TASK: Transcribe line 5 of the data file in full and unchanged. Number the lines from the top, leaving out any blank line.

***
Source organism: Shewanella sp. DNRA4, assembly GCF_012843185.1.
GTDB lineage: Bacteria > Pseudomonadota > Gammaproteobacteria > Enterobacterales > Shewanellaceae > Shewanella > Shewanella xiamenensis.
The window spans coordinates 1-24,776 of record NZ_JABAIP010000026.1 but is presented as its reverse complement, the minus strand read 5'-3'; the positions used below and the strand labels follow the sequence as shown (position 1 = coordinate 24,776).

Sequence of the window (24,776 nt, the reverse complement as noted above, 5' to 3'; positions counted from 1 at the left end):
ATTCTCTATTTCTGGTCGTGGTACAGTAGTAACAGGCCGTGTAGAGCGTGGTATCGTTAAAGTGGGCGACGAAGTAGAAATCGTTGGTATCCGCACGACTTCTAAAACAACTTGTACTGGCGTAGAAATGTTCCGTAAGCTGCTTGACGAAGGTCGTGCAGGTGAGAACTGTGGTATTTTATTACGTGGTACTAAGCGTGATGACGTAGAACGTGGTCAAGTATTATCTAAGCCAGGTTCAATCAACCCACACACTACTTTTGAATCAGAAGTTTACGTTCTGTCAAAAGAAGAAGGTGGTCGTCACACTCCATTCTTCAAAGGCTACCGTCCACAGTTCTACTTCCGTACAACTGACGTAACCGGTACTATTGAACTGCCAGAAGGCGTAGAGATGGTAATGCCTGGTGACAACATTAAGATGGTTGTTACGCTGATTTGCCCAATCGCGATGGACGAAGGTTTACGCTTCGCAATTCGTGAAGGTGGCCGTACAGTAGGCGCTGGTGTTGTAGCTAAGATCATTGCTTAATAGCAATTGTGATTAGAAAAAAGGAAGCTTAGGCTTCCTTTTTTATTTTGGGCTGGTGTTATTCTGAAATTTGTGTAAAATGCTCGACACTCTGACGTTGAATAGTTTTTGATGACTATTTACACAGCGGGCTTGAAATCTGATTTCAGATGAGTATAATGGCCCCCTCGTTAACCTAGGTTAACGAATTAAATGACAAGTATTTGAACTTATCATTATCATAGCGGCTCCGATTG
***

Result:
ATTCTCTATTTCTGGTCGTGGTACAGTAGTAACAGGCCGTGTAGAGCGTGGTATCGTTAAAGTGGGCGACGAAGTAGAAATCGTTGGTATCCGCACGACTTCTAAAACAACTTGTACTGGCGTAGAAATGTTCCGTAAGCTGCTTGACGAAGGTCGTGCAGGTGAGAACTGTGGTATTTTATTACGTGGTACTAAGCGTGATGACGTAGAACGTGGTCAAGTATTATCTAAGCCAGGTTCAATCAACCCACACACTACTTTTGAATCAGAAGTTTACGTTCTGTCAAAAGAAGAAGGTGGTCGTCACACTCCATTCTTCAAAGGCTACCGTCCACAGTTCTACTTCCGTACAACTGACGTAACCGGTACTATTGAACTGCCAGAAGGCGTAGAGATGGTAATGCCTGGTGACAACATTAAGATGGTTGTTACGCTGATTTGCCCAATCGCGATGGACGAAGGTTTACGCTTCGCAATTCGTGAAGGTGGCCGTACAGTAGGCGCTGGTGTTGTAGCTAAGATCATTGCTTAATAGCAATTGTGATTAGAAAAAAGGAAGCTTAGGCTTCCTTTTTTATTTTGGGCTGGTGTTATTCTGAAATTTGTGTAAAATGCTCGACACTCTGACGTTGAATAGTTTTTGATGACTATTTACACAGCGGGCTTGAAATCTGATTTCAGATGAGTATAATGGCCCCCTCGTTAACCTAGGTTAACGAATTAAATGACAAGTATTTGAACTTATCATTATCATAGCGGCTCCGATTG